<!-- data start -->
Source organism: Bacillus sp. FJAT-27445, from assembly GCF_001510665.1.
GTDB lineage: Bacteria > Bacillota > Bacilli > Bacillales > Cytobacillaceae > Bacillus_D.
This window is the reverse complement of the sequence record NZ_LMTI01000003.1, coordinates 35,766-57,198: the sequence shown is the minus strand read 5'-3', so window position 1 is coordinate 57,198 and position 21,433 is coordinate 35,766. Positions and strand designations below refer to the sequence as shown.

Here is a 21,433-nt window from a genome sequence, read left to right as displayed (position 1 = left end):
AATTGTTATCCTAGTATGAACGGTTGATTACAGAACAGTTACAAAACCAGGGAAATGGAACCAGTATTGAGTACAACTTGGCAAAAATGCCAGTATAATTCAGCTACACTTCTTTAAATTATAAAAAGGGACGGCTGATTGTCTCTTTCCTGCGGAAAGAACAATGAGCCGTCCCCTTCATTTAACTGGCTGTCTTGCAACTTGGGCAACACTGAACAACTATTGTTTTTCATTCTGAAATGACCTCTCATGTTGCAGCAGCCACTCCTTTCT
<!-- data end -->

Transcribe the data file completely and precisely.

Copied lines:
Source organism: Bacillus sp. FJAT-27445, from assembly GCF_001510665.1.
GTDB lineage: Bacteria > Bacillota > Bacilli > Bacillales > Cytobacillaceae > Bacillus_D.
This window is the reverse complement of the sequence record NZ_LMTI01000003.1, coordinates 35,766-57,198: the sequence shown is the minus strand read 5'-3', so window position 1 is coordinate 57,198 and position 21,433 is coordinate 35,766. Positions and strand designations below refer to the sequence as shown.

Here is a 21,433-nt window from a genome sequence, read left to right as displayed (position 1 = left end):
AATTGTTATCCTAGTATGAACGGTTGATTACAGAACAGTTACAAAACCAGGGAAATGGAACCAGTATTGAGTACAACTTGGCAAAAATGCCAGTATAATTCAGCTACACTTCTTTAAATTATAAAAAGGGACGGCTGATTGTCTCTTTCCTGCGGAAAGAACAATGAGCCGTCCCCTTCATTTAACTGGCTGTCTTGCAACTTGGGCAACACTGAACAACTATTGTTTTTCATTCTGAAATGACCTCTCATGTTGCAGCAGCCACTCCTTTCT